A cracked screen is a nightmare scenario that many smartphone owners have faced, so wouldn't it be great if there was a handset that could repair the damage itself? Based on a recently published patent, Motorola could already be working on the technology.

The US Patent and Trademark Office documents show how the process uses "shape memory polymer," a material that can repair damage by reshaping itself through thermal cycling (rapidly changing its temperature).

The heat used to fix the material, which could be applied over the top of a LCD or LED display, might be generated by the phone itself. Motorola envisions using an app that can analyze the screen and detect where repairs are required. It might also be possible to use a dock, plug-in panel, or even the owner's body heat for the process.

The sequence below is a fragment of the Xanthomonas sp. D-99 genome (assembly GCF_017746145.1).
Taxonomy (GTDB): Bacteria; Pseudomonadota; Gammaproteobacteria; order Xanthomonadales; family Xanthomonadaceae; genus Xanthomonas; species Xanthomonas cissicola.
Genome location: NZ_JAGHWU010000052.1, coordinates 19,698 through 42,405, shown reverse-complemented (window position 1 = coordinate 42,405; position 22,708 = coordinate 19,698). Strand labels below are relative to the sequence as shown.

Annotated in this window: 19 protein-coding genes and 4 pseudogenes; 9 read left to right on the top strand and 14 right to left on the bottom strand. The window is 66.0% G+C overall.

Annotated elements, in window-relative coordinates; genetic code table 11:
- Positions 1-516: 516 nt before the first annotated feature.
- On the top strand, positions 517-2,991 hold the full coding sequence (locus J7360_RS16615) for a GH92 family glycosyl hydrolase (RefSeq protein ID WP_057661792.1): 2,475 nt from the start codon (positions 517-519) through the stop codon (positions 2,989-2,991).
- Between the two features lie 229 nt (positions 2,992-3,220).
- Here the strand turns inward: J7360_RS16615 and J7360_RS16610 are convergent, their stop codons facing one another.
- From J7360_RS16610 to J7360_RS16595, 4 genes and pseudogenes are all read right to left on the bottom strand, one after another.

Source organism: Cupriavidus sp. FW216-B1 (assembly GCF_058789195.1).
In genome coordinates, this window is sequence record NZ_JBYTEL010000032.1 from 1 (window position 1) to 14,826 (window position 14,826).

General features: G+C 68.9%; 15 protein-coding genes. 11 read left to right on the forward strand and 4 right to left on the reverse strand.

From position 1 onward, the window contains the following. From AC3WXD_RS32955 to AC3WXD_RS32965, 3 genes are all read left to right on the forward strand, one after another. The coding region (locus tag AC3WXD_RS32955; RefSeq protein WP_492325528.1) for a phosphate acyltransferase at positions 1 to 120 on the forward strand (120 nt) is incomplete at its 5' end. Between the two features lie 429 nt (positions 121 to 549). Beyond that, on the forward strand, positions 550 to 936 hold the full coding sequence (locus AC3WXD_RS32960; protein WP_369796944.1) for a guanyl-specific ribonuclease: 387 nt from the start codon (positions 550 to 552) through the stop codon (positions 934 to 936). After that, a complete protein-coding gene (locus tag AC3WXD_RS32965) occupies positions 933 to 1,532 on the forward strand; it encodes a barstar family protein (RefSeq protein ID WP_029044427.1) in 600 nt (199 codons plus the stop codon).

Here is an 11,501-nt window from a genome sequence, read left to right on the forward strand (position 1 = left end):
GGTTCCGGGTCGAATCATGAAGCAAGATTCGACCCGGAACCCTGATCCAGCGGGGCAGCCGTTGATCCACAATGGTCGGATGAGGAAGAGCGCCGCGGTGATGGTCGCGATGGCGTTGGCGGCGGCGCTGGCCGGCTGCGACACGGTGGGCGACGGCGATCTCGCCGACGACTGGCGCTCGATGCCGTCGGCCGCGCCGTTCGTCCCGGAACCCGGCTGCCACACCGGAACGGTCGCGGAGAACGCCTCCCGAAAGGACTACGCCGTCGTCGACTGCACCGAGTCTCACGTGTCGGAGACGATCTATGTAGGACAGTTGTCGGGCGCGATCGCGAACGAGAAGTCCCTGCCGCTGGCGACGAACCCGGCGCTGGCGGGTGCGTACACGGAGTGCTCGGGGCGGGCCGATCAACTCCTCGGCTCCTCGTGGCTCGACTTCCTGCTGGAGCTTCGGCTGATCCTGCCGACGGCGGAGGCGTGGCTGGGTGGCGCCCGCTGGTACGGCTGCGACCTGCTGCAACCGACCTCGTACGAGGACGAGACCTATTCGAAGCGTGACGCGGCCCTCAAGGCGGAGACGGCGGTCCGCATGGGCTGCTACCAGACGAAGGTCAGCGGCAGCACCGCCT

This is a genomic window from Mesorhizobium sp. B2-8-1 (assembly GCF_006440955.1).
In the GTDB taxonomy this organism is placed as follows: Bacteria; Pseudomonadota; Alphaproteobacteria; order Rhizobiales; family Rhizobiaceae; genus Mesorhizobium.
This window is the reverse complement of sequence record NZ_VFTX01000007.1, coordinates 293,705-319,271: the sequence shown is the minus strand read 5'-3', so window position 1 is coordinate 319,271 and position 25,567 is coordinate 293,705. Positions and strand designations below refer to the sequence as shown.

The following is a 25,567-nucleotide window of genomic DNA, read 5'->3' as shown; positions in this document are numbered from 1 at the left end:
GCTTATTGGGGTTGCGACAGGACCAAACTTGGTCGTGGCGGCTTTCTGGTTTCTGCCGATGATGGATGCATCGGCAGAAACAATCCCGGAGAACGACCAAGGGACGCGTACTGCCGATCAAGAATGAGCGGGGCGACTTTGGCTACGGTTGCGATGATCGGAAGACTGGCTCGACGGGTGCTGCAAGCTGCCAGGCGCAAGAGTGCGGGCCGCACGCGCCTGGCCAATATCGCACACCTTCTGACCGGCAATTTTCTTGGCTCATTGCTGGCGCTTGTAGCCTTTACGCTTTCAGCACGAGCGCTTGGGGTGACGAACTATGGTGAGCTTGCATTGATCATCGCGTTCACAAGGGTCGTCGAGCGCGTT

It will likely be necessary for larger repairs to take place overnight, which is where the docks and panels that provide the required extra power come in.

Using the polymer display is unlikely to feel as satisfying as a standard glass touchscreen, of course. And it will probably only be able to fix itself a certain number of times. The biggest caveat is, as with all patents, there's no guarantee that Motorola will ever develop this screen-repairing technology. And even if it does, it will be years before it appears.

This wouldn't be the first time such a material has been used in smartphones. LG's G Flex 2 featured second-generation self-healing polymers on its rear panel, though the front was glass. When it was scratched or lightly damaged, the coating could repair itself in around 10 seconds at room temperature. The original G Flex had a similar rear coating, but it took hours to fix scratches.